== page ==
It's perfectly acceptable to step back for periods of time to take a breather. Advocacy isn't a sprint but a marathon.  It's pretty rare that meaningful change occurs in months.  The harsh reality that real change can sometimes take years or even decades.

One way to learn advocacy is to observe great advocacy close up.  There are thousands of good causes with their own team of advocates. Are there any causes that have had recent success utilizing advocacy?  Every organization could use a helping hand.  You could check their website for volunteer opportunities.  If none strike interest, I would recommend looking at the various committees.  There are usually a half dozen or so.  Each committee usually has a chair.  You could reach out to one of the chairs and express interest in being a co-chair.  Co-chairs are typically invited to all the important meetings and events.  Co-chairs can usually define their job duties and the chair will likely help groom you to take over one day.

Once you have been a co-chair for a while you become a hot commodity with other organizations.  It's hard to find committee chairs or co-chairs or members of the executive committee.  After several years of this you will surely meet lots of effective advocates who will be more than happy to share their knowledge.  Having both a male and female perspective of the world can come in handy in advocacy.

Hopefully you are given opportunities to try your hand doing small scale advocacy projects on your own.  A couple of wins will surely boost your confidence and provide useful skills to build upon. Too often it isn't what you know but who you know.  This is a great way to increase the size of your network.

I would recommend a book by the title of "Upstream", by Dan Heath. I am about to embark on a project that will advocate for woman, minorities and the LGBT+ community in a very upstream fashion.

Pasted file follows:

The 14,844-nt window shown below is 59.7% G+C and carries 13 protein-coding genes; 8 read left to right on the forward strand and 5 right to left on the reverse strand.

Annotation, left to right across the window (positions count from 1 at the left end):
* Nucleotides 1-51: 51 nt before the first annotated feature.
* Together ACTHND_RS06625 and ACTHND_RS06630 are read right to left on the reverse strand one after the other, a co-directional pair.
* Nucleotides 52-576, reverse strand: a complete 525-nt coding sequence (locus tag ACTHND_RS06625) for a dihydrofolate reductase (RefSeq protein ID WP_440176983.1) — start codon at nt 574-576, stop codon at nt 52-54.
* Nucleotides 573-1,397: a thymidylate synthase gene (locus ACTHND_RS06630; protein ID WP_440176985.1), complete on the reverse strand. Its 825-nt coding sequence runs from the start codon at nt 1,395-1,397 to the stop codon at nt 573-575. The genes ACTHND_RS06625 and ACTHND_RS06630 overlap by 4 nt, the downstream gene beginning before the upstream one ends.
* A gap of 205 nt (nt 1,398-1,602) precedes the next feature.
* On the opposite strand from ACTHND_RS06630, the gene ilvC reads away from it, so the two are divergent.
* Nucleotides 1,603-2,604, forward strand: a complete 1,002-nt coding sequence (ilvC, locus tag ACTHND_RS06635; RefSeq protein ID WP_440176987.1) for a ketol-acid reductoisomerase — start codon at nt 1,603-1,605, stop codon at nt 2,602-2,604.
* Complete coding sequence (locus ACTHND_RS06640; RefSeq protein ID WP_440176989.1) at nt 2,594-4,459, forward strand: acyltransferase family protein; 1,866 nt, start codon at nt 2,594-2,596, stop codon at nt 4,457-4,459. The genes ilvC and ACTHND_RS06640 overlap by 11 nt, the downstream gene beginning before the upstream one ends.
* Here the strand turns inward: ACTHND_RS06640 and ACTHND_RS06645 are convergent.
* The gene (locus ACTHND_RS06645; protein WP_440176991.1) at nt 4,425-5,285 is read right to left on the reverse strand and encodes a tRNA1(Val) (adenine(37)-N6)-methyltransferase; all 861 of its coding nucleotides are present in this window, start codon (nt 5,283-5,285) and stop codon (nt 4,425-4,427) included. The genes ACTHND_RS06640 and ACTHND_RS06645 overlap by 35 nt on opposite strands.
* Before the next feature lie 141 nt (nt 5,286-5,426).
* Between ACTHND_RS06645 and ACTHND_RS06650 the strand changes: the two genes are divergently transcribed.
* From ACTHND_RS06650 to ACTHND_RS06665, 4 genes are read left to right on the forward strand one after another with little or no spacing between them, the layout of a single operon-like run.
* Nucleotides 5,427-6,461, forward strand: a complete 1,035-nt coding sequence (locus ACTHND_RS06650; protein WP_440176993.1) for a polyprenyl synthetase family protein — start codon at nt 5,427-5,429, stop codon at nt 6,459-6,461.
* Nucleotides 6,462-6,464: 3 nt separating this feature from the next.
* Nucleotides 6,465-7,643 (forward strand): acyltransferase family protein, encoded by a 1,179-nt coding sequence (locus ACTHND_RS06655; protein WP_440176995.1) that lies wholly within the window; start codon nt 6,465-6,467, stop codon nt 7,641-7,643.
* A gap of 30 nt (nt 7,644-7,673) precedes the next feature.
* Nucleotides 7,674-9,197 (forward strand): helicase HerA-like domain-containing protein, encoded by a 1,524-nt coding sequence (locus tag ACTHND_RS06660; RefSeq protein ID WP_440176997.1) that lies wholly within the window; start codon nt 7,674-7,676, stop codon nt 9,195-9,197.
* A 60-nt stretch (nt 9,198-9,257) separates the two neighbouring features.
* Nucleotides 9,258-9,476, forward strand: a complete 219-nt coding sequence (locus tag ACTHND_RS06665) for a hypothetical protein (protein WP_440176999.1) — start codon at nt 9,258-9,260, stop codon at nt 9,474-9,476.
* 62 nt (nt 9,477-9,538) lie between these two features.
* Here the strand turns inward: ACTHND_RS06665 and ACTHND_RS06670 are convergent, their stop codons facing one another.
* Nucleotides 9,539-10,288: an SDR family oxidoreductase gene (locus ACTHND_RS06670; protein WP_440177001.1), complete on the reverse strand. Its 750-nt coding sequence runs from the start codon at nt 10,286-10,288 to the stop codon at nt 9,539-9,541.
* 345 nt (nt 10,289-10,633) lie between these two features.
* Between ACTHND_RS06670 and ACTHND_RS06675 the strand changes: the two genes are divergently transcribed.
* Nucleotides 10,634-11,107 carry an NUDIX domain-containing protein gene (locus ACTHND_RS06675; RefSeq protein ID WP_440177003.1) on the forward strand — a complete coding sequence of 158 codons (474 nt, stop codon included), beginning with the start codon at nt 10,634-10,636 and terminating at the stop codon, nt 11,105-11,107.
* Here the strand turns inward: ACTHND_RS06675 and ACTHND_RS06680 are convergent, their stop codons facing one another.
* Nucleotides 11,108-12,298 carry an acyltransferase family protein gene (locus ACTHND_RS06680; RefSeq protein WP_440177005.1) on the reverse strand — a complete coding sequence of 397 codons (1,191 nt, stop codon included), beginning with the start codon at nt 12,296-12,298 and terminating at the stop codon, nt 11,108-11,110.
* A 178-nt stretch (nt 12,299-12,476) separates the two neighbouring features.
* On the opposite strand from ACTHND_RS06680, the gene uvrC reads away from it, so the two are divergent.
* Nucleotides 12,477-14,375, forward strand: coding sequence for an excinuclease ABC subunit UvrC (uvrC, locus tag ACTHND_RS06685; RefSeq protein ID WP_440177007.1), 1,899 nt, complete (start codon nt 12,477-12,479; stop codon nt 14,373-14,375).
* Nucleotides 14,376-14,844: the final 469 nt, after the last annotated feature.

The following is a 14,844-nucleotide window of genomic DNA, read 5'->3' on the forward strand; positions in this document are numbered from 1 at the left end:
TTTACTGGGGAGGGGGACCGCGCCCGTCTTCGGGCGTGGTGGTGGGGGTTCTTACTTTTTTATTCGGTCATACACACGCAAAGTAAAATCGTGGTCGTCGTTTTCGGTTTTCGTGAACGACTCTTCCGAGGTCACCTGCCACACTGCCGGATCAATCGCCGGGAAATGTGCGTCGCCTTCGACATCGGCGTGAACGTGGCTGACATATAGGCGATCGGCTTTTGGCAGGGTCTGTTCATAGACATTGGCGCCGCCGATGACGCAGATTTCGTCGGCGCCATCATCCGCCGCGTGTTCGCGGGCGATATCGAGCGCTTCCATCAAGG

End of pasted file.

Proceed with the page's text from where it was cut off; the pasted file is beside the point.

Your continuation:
Offline Meghan

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Re: Time to leave being trans behind?
« Reply #29 on: September 09, 2020, 05:56:36 am »
Not everyone can be an activist because you have mind to do it

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Offline Zumbagirl

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Re: Time to leave being trans behind?
« Reply #30 on: September 13, 2020, 08:28:20 am »
What do you hope to change by being an activist? Just remember that once you step into the spotlight it can never be undone. Also consider that the activist community may run at complete odds with what you may feel is just or right. Many organizations are infiltrated by people who do not hold the organization's values but something completely different. It just so happens that there is an intersection point somewhere along the chain of values.

I did everything I did not to change the world, just myself. I wanted to correct a mistake that was foisted on me the day I was born and now I live a peaceful life as a woman and don't bother anyone. If people want to know what I did I will gladly tell them. There are plenty of successes who walked the walk and talked the talk out there that no one knows about. Decide where you want to be. I personally do not want to ever jump on the 'activist' bandwagon. Life is way more rewarding as a normal person to me than being the person on the soapbox with the bullhorn.

Offline noleen111

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Re: Time to leave being trans behind?
« Reply #31 on: September 14, 2020, 06:00:59 am »
For me as a post-op woman, my transition is done. All the paper work is long done, I am long all healed up. I cant even imagine my life anymore as a man.. the female me feels like she has always been.